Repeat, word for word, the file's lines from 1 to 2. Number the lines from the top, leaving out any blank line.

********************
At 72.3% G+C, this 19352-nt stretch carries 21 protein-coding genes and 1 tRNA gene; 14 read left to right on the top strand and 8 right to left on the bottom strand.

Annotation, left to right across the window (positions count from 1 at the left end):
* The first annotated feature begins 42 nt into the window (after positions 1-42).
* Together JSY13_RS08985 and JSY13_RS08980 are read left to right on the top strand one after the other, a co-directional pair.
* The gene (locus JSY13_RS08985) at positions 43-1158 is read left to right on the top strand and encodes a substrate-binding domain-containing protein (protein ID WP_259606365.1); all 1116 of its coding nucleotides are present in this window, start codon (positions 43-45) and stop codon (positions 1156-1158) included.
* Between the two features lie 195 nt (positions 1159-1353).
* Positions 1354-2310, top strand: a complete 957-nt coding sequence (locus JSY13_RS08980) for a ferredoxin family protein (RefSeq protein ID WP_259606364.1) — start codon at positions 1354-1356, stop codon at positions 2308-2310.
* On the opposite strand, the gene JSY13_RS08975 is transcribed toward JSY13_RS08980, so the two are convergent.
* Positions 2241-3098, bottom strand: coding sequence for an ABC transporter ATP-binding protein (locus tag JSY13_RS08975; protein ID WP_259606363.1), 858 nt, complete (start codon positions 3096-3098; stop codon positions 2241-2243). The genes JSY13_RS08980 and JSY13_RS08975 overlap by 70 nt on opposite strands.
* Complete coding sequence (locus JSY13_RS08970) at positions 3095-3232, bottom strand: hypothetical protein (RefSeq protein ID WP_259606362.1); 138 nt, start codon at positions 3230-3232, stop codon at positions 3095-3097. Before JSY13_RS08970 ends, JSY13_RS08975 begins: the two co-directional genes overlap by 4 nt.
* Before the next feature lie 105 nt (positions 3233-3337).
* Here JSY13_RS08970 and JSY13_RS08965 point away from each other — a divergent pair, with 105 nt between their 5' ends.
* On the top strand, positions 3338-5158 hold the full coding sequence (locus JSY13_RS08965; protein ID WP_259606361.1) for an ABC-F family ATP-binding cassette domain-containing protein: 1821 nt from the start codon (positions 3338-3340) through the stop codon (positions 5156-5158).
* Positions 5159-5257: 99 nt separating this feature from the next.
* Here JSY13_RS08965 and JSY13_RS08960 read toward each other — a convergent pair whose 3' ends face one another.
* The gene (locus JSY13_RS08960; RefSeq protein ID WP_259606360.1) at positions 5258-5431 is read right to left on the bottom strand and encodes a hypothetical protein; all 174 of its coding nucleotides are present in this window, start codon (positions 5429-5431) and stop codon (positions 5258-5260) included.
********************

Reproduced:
At 72.3% G+C, this 19352-nt stretch carries 21 protein-coding genes and 1 tRNA gene; 14 read left to right on the top strand and 8 right to left on the bottom strand.

Annotation, left to right across the window (positions count from 1 at the left end):